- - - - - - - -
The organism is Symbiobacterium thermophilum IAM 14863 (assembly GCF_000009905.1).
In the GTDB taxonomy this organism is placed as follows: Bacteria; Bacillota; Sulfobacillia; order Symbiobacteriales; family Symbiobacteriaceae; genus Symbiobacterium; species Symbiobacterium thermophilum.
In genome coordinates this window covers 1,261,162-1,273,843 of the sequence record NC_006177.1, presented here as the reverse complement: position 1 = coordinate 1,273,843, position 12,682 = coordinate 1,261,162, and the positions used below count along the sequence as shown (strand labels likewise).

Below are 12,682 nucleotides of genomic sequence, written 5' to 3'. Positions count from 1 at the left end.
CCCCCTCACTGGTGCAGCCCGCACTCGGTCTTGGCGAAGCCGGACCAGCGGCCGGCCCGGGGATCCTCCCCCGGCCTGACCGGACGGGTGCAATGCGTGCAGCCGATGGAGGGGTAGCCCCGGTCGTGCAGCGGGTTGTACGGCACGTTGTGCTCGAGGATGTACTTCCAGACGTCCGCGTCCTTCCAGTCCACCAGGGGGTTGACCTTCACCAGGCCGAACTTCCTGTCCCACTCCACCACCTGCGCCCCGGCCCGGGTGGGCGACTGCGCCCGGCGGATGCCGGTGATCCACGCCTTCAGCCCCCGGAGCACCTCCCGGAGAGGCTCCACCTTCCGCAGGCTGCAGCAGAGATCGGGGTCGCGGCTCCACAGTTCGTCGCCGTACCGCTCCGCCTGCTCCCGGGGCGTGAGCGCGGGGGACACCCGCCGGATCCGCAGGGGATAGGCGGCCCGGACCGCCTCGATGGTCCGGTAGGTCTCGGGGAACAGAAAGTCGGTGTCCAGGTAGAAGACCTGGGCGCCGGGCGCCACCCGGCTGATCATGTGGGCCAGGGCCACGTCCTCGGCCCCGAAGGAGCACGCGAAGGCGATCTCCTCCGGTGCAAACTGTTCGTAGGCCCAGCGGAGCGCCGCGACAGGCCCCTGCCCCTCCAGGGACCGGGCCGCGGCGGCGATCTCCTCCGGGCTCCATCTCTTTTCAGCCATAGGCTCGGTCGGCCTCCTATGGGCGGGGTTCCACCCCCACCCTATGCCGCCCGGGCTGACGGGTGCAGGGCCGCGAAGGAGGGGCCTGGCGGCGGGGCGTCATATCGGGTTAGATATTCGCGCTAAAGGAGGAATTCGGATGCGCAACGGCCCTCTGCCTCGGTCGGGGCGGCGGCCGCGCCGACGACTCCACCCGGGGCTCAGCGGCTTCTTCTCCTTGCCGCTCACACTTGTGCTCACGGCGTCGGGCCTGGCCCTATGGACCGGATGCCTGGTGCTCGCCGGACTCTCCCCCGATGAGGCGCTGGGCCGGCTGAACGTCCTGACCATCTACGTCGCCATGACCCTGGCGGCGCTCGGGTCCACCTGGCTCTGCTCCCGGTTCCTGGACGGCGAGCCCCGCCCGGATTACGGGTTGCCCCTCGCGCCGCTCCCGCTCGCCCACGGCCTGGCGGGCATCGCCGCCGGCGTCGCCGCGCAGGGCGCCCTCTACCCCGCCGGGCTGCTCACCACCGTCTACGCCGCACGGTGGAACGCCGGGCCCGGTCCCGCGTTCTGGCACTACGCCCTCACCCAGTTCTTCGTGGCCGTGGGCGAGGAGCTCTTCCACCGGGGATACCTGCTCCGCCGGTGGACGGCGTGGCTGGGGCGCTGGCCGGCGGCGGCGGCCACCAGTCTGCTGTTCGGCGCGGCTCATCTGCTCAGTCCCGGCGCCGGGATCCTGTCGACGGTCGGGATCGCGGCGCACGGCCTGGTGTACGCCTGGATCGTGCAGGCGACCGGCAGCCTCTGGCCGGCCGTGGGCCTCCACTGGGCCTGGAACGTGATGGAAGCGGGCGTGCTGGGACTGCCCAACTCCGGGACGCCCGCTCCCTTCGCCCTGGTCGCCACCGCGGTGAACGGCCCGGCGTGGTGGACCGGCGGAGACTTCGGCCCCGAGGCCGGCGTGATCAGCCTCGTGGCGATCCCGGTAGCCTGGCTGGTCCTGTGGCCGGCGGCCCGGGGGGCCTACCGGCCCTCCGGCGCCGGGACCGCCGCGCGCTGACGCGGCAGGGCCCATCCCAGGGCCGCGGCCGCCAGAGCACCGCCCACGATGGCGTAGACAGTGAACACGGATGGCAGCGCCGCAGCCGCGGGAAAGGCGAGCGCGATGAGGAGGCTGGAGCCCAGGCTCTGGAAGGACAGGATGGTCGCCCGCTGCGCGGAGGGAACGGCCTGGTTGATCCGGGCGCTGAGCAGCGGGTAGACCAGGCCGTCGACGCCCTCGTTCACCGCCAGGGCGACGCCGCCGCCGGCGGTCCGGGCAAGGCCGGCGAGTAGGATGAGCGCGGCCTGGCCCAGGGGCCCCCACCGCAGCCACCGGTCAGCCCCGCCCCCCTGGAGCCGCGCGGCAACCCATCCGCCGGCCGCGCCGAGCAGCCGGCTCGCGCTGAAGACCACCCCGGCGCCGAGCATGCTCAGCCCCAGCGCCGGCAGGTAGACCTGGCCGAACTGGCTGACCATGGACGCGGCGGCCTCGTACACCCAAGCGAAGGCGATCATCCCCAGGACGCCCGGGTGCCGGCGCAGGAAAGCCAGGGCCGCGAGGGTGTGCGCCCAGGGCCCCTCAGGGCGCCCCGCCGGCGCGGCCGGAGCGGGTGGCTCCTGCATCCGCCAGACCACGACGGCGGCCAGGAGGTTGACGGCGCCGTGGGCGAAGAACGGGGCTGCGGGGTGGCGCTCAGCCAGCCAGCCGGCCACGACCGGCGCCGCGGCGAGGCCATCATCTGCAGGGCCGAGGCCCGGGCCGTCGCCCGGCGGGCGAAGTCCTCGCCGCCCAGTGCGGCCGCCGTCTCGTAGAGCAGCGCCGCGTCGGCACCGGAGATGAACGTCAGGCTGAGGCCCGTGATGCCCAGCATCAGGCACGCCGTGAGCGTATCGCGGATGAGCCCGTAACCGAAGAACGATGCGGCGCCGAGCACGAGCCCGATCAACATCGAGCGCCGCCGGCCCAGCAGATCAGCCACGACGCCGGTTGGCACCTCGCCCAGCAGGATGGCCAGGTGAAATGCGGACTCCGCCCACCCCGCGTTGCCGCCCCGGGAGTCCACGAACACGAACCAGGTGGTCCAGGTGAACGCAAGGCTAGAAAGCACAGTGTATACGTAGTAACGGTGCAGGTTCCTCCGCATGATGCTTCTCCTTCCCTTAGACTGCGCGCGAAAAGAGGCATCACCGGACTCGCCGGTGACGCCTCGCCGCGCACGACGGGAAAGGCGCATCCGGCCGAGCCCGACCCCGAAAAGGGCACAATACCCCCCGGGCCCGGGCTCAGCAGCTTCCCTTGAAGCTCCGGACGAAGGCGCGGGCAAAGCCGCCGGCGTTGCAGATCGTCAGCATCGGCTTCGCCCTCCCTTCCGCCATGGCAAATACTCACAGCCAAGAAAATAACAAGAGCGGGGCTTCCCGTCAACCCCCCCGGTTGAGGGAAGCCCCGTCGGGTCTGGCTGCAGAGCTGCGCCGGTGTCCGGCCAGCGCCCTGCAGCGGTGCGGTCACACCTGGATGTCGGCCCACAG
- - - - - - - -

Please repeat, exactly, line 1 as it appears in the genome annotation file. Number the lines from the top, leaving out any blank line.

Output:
The organism is Symbiobacterium thermophilum IAM 14863 (assembly GCF_000009905.1).